Impact of Libob Additive on Structure and Property of Solid Electrolyte Interphase Formed on Negative Electrodes Surface

Tuesday, October 13, 2015: 11:00
101-A (Phoenix Convention Center)
T. Sanada, T. Baba, M. Matsumoto, K. Kamiguchi, C. Yogi, Y. Shichi (Device-functional analysis Department, NISSAN ARC Ltd.), and H. Imai (Device-functional analysis Department, NISSAN ARC Ltd.)
A Solid electrolyte interphase (SEI) that is formed on both anode and cathode surfaces during the early charge process, plays an important role stabilizing lithium ion battery (LiB) operation, by preventing further electrolyte decomposition during charge and discharge.

 Generally, electrolyte additives are used in order to effectively stabilize SEIs. Lithium bis-oxalato borate (LiBOB) is one example of such an effective additive that forms stable SEI on electrodes to inhibit the degradation of the graphite anode, improving the capacity retention during the cycling test at high temperature. Detailed mechanism on the impact of LiBOB additive, however, remains unknown. We, therefore, analyzed the SEI of graphite negative electrode with and without LiBOB by using Hard X-ray photoelectron spectroscopy (HAX-PES) which is suitable to analyze over-all structure of deposited SEIs with deep probing length. In addition, we performed NMR to confirm chemical composition of D2O-extracted components of SEIs.

An electrolyte that consists of standard 1 M LiPF6 salt dissolved in a mixed solvent of ethylene carbonate and diethyl carbonate (EC / DEC) in a 3:7 volume ratio was used. 3 wt% of LiBOB additive (Sigma-Aldrich Co. LLC) was added into the electrolyte. The coin-type cell, which is composed of a cathode electrode LiNi1/3Co1/3Mn1/3O2, a graphite anode and polyethylene separator, were assembled with different electrolytes in an argon-filled glove box. Charge-discharge tests were repeated for 50 cycles in the potential rage of 3.0-4.2 V at 50 °C at a charge/discharge rate of 1C. Then, the cell was disassembled and the anode was retrieved, and repeatedly washed with DEC in an argon-filled glove box. The HAXPES measurements were carried out at the BL46XU beamline at SPring-8.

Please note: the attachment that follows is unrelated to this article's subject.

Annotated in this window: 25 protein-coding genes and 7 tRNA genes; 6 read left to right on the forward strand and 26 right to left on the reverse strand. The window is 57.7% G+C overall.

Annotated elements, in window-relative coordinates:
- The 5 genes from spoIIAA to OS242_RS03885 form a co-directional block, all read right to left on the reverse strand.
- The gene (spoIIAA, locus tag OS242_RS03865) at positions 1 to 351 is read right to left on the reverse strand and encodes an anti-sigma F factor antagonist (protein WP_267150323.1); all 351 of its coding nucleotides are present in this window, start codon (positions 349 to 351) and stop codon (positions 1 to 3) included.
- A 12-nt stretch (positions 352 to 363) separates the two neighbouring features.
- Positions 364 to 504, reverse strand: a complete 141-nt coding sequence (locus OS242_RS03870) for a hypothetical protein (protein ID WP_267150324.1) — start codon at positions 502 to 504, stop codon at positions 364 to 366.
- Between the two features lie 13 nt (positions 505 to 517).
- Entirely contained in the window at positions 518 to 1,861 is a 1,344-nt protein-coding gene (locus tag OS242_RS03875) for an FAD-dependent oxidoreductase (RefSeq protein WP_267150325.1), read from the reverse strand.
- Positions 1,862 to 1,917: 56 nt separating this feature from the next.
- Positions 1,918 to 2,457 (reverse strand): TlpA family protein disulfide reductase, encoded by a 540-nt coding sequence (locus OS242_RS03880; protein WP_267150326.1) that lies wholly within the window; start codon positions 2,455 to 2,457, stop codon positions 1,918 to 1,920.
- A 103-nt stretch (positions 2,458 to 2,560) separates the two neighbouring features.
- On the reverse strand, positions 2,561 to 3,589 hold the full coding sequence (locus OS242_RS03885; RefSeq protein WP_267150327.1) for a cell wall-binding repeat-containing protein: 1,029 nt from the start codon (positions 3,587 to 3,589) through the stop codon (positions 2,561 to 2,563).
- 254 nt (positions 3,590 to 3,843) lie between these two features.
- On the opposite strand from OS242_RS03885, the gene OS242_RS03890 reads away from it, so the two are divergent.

Figure shows C 1s HAXPES spectra for the graphite anodes after 1st and 50th charge and discharge cycles.  The spectra were fitted with six peaks centered at 282.2eV (Peak 1), 284.2 eV (Peak 2), 285.6eV (Peak3), 287.9 eV (Peak 4), 289.2 eV (Peak 5), 290.1 eV (Peak 6).  Peak 1 can be assigned to graphite. Peak2 can be assigned to chemical components for lithium alkyl carbonate, the organic materials of SEI. Peak 5 can be associated with a carbonate component for the Li2CO3, the inorganic material of SEI. Peak 3 and Peak 6 include the hydrocarbon and organofluorine components for the PVdF binder. Peak4 can be assigned oxalate originate in LiBOB decomposition.

First, we note that the graphite peak (P1) in the C 1s HAXPES was still observed spectra even after 50th charge and discharge cycles. This result indicates that the depth of HAXPES ( = 8 keV) is larger than thickness of SEI, thus HAXPES detected whole SEI and a part of the active materials exists underneath SEI film in the depth direction. After 50th cycles, the peak intensity of P1 decreased and the increase with remarkable peak intensity of P5 was observed without LiBOB additive. This indicates that thickness of inorganic SEI on graphite anode without LiBOB additive is larger than that of SEI with LiBOB additive. The similar tends were observed for LiF and POx components on graphite (the F 1s and P 1sXPS spectra were not shown).

More detailed mechanism will be discussed at the Meeting combined with NMR data.